# Thin lens equation with multiple lenses

• frank48
In summary, the problem is to calculate the maximum magnification for a system of three lenses with focal lengths of 15.0, 20.0, and 25.0 cm when they are located 35.0 cm apart. The final magnification is the product of the linear and angular magnification, where the angular magnification is equal to 25 cm divided by the focal length. The lenses must be arranged in such a way that the first image is real and forms the object for the second lens, and then the configuration must be rearranged to evaluate the magnification for each case.
frank48

## Homework Statement

Heres the problem exactly as written:

A system of lenses is composed of three lenses. Calculate the maximum magnification these three lenses will achieve if the lenses are located 35.0 cm apart. The lenses have focal lengths of 15.0, 20.0, and 25.0 cm.

1/p + 1/q = 1/f
M = q/p = h`/h

## The Attempt at a Solution

I am confused on the maximum magnification part. It seems that would depend on where you placed the object or would it matter in which order the lenses are placed? An hints would be greatly appreciated.

The object would be outside the lens system and the virtual image would be viewed on the other side of the lense system. Switching the image position and the object would lead to the same answer due to symmetry. The problem is finding the arrangement of the three lenses such that a maximum magnification occurs. I'm assuming these are convex thin lenses thus forming a compound microscope. With this assumption the final magnification is the product of the linear magnification (which you showed) and the angular magnification which is

m angular = θ'/θ

where θ is approximately equal to h/near point of eye where near point of the eye is 25 cm and θ' = h/f so,

m angular = 25 cm/f

For a two lens compound mircoscope, the first image must be real in order to form the object for the second lens. Extend this to the three lens system. Then by brute force rearrange the configuration to evaluate the magnification for each case.

I would approach this problem by first understanding the thin lens equation and how it applies to multiple lenses. The thin lens equation, 1/p + 1/q = 1/f, describes the relationship between the object distance (p), image distance (q), and focal length (f) of a single lens. However, this equation can be applied to multiple lenses in a system by considering the combined focal length of the lenses.

In this problem, we have three lenses with focal lengths of 15.0, 20.0, and 25.0 cm. Plugging these values into the thin lens equation, we can calculate the combined focal length of the system:

1/15 + 1/20 + 1/25 = 0.1333 + 0.05 + 0.04 = 0.2233
1/f = 0.2233
f = 4.48 cm

Now, we can use the magnification equation, M = q/p, to calculate the maximum magnification of the system. Since the lenses are placed 35.0 cm apart, the object distance (p) would be 35.0 cm. The image distance (q) would be the distance between the last lens and the final image formed by the system. This can be calculated by adding the individual image distances for each lens:

q = 35.0 - 15.0 - 20.0 - 25.0 = -25.0 cm

Note that the negative sign indicates that the final image is formed on the same side as the object. Plugging these values into the magnification equation, we get:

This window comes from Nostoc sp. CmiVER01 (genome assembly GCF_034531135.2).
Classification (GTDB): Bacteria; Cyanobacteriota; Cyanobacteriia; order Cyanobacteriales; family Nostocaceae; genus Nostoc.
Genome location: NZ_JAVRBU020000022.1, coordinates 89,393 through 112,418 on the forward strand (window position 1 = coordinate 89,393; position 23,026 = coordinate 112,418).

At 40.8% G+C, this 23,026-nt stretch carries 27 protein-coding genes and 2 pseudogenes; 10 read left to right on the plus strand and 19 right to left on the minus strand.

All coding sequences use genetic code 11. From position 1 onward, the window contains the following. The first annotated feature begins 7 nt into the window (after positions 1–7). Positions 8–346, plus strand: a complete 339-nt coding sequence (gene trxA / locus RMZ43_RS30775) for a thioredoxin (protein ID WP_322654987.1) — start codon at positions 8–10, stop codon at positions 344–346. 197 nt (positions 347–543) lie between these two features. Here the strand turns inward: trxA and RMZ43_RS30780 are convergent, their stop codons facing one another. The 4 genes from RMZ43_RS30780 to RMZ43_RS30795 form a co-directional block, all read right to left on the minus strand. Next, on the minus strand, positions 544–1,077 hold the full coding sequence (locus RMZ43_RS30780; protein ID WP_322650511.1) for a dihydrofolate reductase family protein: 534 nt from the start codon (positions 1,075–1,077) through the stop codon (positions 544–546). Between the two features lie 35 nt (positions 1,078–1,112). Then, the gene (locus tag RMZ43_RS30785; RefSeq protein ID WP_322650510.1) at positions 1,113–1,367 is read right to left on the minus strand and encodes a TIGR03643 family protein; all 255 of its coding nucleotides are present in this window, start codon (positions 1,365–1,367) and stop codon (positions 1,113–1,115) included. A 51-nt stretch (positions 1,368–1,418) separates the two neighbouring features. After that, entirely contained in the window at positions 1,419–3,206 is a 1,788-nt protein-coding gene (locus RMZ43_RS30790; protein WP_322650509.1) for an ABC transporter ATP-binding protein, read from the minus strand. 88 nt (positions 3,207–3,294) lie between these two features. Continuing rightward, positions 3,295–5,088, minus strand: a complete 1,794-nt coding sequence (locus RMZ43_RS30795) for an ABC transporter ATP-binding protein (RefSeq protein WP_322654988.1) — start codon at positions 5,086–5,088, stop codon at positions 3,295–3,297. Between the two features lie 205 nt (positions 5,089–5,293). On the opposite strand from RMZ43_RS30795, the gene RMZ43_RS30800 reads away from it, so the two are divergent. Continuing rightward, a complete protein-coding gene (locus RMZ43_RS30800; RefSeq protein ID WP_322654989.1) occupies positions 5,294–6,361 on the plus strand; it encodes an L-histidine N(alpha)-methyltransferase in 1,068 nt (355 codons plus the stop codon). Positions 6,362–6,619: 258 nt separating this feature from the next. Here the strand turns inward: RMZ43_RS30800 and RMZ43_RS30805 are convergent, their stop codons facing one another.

M = (-25.0 cm)/(35.0 cm) = -0.714

Therefore, the maximum magnification achieved by this system of lenses is -0.714, which means the final image is inverted and smaller than the original object. The order in which the lenses are placed does not affect the maximum magnification, as long as they are placed in the same order and distance from each other. However, the position of the object and the distance between lenses can affect the final image and magnification. I hope this helps to clarify the problem.

## 1. What is the thin lens equation and how is it used in multiple lens systems?

The thin lens equation is a mathematical formula used to determine the relationship between the object distance (u), image distance (v), and focal length (f) of a single lens. In multiple lens systems, the equation can be used to calculate the overall magnification of the system by multiplying the individual magnifications of each lens.

## 2. How do you calculate the focal length of a multiple lens system?

The focal length of a multiple lens system can be calculated by adding the reciprocals of each individual lens' focal length: 1/f = 1/f1 + 1/f2 + 1/f3 + ... + 1/fn.

## 3. What is the difference between a converging and diverging lens in a multiple lens system?

A converging lens is thicker in the middle and causes parallel light rays to converge at a focal point, whereas a diverging lens is thinner in the middle and causes parallel light rays to diverge. In a multiple lens system, the combination of converging and diverging lenses can produce various magnifications and image types.

## 4. How do you determine the overall magnification of a multiple lens system?

The overall magnification of a multiple lens system can be calculated by multiplying the individual magnifications of each lens. The magnification of a single lens is equal to the ratio of the image distance to the object distance, or M = v/u. Therefore, the overall magnification is Mtotal = M1 x M2 x M3 x ... x Mn.

## 5. How does adding more lenses affect the overall magnification of a system?

Adding more lenses to a system can increase or decrease the overall magnification, depending on the individual magnifications of each lens. If the magnification of each lens is greater than 1, then adding more lenses will increase the overall magnification. However, if the magnification of each lens is less than 1, then adding more lenses will decrease the overall magnification. Additionally, the placement and combination of lenses can also affect the overall magnification of a multiple lens system.

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